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The Motorcar vs. America
Had it been specifically designed for the purpose, says the author, the motorcar could not be doing a better job of destroying our cities and countryside
June 1970 | Volume 21, Issue 4
For the ordinary citizen who can afford one, as most Americans can, the motorcar probably means more than any other single gift of the machine age. It is the magic carpet that makes us master of the world’s domains: it is wings; it is speed, it is drama, it is adventure. It is also nirvana in a capsule. Enclosed in its luxurious appointments, in a body-contoured seat, air-conditioned, removed from reality by power brakes and power steering, lulled by the blandishments of various worlds of make-believe piped in by the dashboard radio, we know ourselves cherished and safeguarded as we could hardly expect to be elsewhere this side of the womb.
The motorcar is the fulfillment of pride, an embodiment of rakish elegance specially designed by platoons of experts to put its possessor ahead of the Joneses. It is self-assertion. It is an arrogant chromed and lacquered torpedo with the throbbing power of three hundred champing horses, the apotheosis of humdrum man, the transformation of the put-upon adolescent into a figure to be reckoned with. Svelte and racy for the female of the species, it is sexual drive incarnate for the male. It is symbolism, and it is sin itself—an ever-available mobile bedroom in which more chastity goes by the board every week than has been undermined by all the erotic books in history.
But the price: that messy business of a price …
Perhaps too much should not be made of those fifty-odd thousand lives destroyed and the hundreds of thousands of injured the dreamboat leaves in its wake every year. The subject has become banal. We have lived so long with the slaughter that the victims have become mere statistics, mere repeated statistics.
Well, not entirely. There is that scene none of us is spared for long: the red light flashing atop the police cruiser, the crumpled cars askew, the splintered glass, the dark stains on the concrete you pray are only gasoline or oil, and—oh no!—the two figures prone on the grass. It is a vivid scene, and no less so in retrospect when your wife is late in getting home or your daughter is out in a motorized missile (the term is an insurance-company president’s) with a youth charged by an adolescent’s flood of hormones and an impulsive and reckless exhibitionism. (On the test track, says a writer who tried one, the new Ford Torino “loafed around the banked turns at over 115 m.p.h.”) Try not to think of it. Just hope that the wives and children slaughtered will once again be someone else’s. The mathematical chances are that they will be, and that probability satisfies the public.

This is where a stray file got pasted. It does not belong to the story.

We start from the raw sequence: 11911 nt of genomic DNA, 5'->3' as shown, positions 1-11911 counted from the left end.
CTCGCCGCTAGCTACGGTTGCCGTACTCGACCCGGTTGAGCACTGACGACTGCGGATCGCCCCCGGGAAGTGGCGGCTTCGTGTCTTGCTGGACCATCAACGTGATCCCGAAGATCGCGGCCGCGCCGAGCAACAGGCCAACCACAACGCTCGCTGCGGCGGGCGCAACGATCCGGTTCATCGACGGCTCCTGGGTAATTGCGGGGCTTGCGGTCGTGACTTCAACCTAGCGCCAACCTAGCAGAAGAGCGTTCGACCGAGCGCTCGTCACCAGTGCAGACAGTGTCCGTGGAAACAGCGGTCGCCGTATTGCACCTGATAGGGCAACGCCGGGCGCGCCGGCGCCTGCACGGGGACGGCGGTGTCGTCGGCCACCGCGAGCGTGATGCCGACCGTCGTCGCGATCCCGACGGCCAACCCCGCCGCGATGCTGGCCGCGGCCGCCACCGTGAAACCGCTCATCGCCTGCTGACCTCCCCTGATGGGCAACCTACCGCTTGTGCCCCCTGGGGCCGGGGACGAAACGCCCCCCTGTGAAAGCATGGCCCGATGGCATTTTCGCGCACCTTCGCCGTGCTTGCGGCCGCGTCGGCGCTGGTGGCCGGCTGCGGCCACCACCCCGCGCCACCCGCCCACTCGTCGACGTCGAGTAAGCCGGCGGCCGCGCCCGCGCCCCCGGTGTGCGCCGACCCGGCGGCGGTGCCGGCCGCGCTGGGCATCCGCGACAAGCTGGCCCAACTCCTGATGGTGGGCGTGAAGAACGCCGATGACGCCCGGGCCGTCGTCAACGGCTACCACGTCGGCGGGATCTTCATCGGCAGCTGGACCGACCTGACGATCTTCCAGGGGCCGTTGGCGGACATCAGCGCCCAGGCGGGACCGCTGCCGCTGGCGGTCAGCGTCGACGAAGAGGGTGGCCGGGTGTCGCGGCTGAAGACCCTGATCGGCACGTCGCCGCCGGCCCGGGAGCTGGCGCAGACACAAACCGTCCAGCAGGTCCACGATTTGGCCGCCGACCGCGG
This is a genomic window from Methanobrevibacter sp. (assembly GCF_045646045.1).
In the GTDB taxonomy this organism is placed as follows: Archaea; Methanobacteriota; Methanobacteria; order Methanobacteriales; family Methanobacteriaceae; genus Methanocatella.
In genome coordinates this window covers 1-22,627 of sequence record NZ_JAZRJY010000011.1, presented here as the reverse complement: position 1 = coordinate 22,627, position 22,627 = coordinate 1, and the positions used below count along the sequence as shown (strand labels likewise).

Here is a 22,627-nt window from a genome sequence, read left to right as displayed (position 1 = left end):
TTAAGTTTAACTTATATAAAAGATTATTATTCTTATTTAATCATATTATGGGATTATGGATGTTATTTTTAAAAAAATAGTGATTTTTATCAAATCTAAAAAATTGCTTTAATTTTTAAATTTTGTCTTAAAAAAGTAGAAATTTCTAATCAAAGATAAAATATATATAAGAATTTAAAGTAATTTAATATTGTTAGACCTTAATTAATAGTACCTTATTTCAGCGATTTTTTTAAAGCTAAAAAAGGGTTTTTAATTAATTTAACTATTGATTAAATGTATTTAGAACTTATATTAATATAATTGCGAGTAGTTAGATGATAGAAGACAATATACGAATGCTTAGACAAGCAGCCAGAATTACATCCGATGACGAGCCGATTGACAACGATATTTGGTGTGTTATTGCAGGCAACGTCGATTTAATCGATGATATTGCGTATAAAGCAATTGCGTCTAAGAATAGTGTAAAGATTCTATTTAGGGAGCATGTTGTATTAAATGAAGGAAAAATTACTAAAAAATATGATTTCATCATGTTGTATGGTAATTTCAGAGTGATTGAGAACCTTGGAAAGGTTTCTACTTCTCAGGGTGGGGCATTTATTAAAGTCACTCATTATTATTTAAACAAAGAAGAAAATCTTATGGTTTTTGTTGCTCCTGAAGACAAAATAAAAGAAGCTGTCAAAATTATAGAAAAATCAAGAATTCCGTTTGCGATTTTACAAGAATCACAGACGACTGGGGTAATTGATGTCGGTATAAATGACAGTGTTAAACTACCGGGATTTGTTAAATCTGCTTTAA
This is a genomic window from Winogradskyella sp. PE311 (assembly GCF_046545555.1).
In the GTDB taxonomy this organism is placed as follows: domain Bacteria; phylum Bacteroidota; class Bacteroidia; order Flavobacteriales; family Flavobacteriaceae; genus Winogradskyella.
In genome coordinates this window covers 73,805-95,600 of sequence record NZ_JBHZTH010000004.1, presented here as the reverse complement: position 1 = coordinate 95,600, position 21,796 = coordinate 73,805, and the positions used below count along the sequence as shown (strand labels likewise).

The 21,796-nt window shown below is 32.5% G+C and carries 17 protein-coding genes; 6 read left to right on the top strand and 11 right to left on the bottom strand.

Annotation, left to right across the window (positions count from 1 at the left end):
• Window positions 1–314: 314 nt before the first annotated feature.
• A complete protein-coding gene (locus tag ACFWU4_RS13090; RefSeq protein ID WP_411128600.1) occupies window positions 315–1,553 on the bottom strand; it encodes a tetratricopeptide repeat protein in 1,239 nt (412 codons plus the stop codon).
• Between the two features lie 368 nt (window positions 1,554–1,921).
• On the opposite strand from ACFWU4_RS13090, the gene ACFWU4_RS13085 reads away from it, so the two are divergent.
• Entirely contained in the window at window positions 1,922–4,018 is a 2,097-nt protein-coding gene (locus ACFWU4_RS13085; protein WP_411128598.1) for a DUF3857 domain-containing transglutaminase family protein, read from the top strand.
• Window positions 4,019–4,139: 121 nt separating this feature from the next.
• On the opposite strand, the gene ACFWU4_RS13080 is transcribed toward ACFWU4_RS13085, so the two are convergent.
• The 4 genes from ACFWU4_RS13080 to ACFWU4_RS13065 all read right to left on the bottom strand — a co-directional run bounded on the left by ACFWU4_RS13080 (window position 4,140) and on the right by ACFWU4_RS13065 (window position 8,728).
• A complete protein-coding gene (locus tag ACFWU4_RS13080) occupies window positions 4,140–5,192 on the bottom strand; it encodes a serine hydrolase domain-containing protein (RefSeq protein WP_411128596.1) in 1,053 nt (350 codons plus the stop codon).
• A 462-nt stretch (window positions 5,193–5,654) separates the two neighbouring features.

But if the public can go along with highway deaths the equal of seven Gettysburgs a year—and I have little doubt that it can and will in time take those of ten or a dozen in its stride—so can civilization. Whether civilization can survive the other costs of the motorcar is the real question.
It is not by mere chance that “civilization” and “city” are inseparably linked etymologically. From the beginning the city has been civilization, and the history of civilization is the history of great cities. And what stirring and exalting things great cities are!—Periclean Athens and Renaissance Florence with a few tens of thousands, as well as, I am certain, London, Paris, and Rome with millions. Surely the great city is the outstanding work of man, synthesizing all his other works in an organic whole with a life, vitality, and personality of its own. Historically, human achievements in the arts and in the arts of civilization are clustered in cities; it is in the interaction of those to whom perceptions, ideas, and cultivation of the mind are important that civilization flourishes.
But we need cities for humbler purposes, too. We need frequent and intimate encounters with others to bring out what is latent in us and to draw us out of ourselves. “All the evidence of psychiatry,” says sociologist George C. Homans, “shows that membership in a group sustains a man, enables him to bring up children who will in turn be happy and resilient.” We are both comforted and kindled by the throng and variety of human beings bent upon their pursuits in the living city. We need that, at least much of the time, as we need the human sounds of the city, the laughter and shouts, the scents of bakeries—all that goes with human lives being lived together, interwoven and juxtaposed.
But the city, as we all know, is now faced with bankruptcy and is hard pressed to provide even the essential services. Life has been withdrawing from its streets, which are increasingly unsafe. Increasingly, we discuss as a real question whether the city can be saved. But what we resist acknowledging is that in the demise of the city the automobile is playing a key role. Indeed the automobile could hardly do a better job of wrecking the city if it had been designed for that specific purpose.